H2FLY, a subsidiary of Joby Aviation, has successfully completed the world’s first piloted flight of a liquid hydrogen-powered electric aircraft. This groundbreaking achievement marks a significant step towards the long-term decarbonization of mid- to long-range aviation. The HY4 demonstrator aircraft, developed by H2FLY, was at the forefront of these test flights. One notable flight lasted over three hours, powered entirely by a hydrogen-electric fuel cell propulsion system and liquid hydrogen.
Cryogenically-stored liquid hydrogen offers advantages over gaseous hydrogen, including reduced tank weights and volume. This technological shift has the potential to double the HY4’s flight range from 466 mi (750 km) to 932 mi (1500 km). “H2FLY are pioneers in their field, and we’re proud of them achieving this watershed moment in the use of liquid hydrogen to power aircraft,” stated JoeBen Bevirt, Founder and CEO of Joby Aviation. Bevirt envisions a future where battery-electric and hydrogen-electric propulsion systems enable quieter, zero-emission mid- to long-range air travel.
The successful flights were part of Project HEAVEN, a European-government-backed initiative to explore the feasibility of liquid hydrogen in aviation. Key partners in the consortium include Air Liquide, Pipistrel Vertical Solutions, the German Aerospace Center (DLR), EKPO Fuel Cell Technologies, and Fundación Ayesa. H2FLY’s next steps involve a keen focus on commercialization and the development of new fuel cell systems. These systems are designed to operate at high altitudes, paving the way for commercial hydrogen-electric aircraft applications.
H2FLY’s recent achievements have been hailed as a major milestone in the realm of zero-emission long-distance flights. The Stuttgart-based company, H2FLY, specializes in hydrogen electric aviation technology, particularly liquid hydrogen. Joby Aviation, an eVTOL developer, acquired H2FLY in 2021, further bolstering its capabilities. H2FLY’s HY4 hydrogen electric aircraft first took to the skies in 2016 and set a world record in 2022 by reaching altitudes over 7,000 feet during a 77-mile journey across Germany.
With nearly a decade of experience, H2FLY has secured financial backing from several German ministries and the Project HEAVEN consortium. The recent piloted flight showcased the potential for longer flight ranges and increased payloads. The HY4 demonstrator electric aircraft’s recent tests included four separate flights, marking the first time it was piloted by a human. Instead of using pressurized gaseous hydrogen storage, the aircraft utilized cryogenically stored liquid hydrogen. “This achievement marks a watershed moment in the use of hydrogen to power aircraft,” commented H2FLY cofounder Professor Josef Kallo.
Kallo envisions scaling up the technology for regional aircraft, emphasizing the mission of decarbonizing commercial aviation. H2FLY’s upcoming H2F-175 fuel cell systems are expected to power aircraft to altitudes of up to 27,000 feet. The company’s future endeavors will be centered at the new Hydrogen Aviation Center at Stuttgart Airport, slated to open next year. The HY4 aircraft’s recent demonstration took place in Maribor, Slovenia, lasting around 10 minutes. One of the test flights consumed just 10kg of the available 24kg of hydrogen and lasted over three hours.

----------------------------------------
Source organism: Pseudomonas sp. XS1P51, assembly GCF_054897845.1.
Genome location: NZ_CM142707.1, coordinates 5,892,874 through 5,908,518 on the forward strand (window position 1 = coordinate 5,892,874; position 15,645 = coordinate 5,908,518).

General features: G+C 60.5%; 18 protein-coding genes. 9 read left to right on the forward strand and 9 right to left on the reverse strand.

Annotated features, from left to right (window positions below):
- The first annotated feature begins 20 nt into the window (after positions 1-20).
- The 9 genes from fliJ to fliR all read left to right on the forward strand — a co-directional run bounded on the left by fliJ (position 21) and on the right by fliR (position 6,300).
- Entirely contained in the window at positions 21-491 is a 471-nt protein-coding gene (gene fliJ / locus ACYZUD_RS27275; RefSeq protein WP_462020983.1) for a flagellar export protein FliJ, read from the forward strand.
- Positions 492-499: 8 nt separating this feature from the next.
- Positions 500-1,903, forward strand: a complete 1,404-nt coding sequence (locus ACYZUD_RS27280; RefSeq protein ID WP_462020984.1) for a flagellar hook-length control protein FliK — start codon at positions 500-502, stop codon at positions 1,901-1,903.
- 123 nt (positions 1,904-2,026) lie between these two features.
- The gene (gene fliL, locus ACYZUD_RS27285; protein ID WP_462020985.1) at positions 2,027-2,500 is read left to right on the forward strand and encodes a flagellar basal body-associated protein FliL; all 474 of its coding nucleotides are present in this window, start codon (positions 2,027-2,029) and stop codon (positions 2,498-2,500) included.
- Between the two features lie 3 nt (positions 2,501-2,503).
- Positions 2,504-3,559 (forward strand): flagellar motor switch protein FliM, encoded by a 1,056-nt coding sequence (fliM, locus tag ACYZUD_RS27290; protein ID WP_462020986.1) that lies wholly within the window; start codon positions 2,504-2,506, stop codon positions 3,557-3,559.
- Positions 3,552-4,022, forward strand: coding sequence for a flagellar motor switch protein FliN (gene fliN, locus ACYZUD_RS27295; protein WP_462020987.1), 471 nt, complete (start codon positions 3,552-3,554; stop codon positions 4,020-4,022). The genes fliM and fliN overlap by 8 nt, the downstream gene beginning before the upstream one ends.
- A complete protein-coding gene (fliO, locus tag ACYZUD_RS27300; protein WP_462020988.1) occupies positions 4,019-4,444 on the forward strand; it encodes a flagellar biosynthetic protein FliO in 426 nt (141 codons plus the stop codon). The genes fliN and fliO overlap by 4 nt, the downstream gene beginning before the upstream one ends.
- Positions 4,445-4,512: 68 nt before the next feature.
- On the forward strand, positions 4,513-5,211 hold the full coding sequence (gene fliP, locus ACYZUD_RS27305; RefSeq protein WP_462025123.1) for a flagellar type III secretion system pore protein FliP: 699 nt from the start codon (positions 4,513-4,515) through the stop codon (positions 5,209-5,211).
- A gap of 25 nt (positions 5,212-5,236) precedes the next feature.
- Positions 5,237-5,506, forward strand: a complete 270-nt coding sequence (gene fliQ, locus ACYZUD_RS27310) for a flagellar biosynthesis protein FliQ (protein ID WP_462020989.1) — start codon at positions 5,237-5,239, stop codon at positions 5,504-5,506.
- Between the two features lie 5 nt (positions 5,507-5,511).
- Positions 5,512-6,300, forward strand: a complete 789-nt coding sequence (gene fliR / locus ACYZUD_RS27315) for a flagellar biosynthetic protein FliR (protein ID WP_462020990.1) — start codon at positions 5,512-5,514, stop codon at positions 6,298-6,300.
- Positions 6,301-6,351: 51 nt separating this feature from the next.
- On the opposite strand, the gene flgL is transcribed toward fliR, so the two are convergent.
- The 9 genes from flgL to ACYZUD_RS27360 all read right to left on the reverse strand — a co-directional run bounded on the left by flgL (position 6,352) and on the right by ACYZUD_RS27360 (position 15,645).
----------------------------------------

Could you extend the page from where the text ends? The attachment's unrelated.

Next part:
Liquid hydrogen’s higher energy density allows for more storage onboard, compared to its gaseous counterpart. “The achievement marks a watershed moment in the use of hydrogen to power aircraft,” reiterated Prof. Josef Kallo. The HY4 aircraft’s 120kW PEM fuel cells utilize excess heat to evaporate the liquid hydrogen, powering the system. Pierre Crespi, Innovation Director at Air Liquide Advanced Technologies, expressed pride in the project, highlighting the potential of liquid hydrogen for aviation.
While the HY4 won’t enter commercial operations, its liquid hydrogen powertrain system might revolutionize commercial hydrogen-powered flight. In June 2023, H2FLY announced plans to develop a next-generation fuel cell system capable of powering 40-seater aircraft. The HY4’s development was supported by the EU-backed Project HEAVEN, with contributions from several aviation specialists. Dr. Syed Asif Ansar of DLR described the flight as a “significant present achievement in aviation history.” The HY4’s utilization of cryogenic liquefied hydrogen as fuel storage for a four-seater aircraft was particularly noteworthy.
The HY4 project received funding from various German ministries and the University of Ulm. The aircraft’s liquid hydrogen storage system, developed by Air Liquide, played a crucial role in the successful flights. H2FLY’s vision is clear: to lead the way in hydrogen-powered aviation, ensuring a sustainable future for the industry. With the backing of industry giants and a clear roadmap, H2FLY is poised to redefine the boundaries of aviation.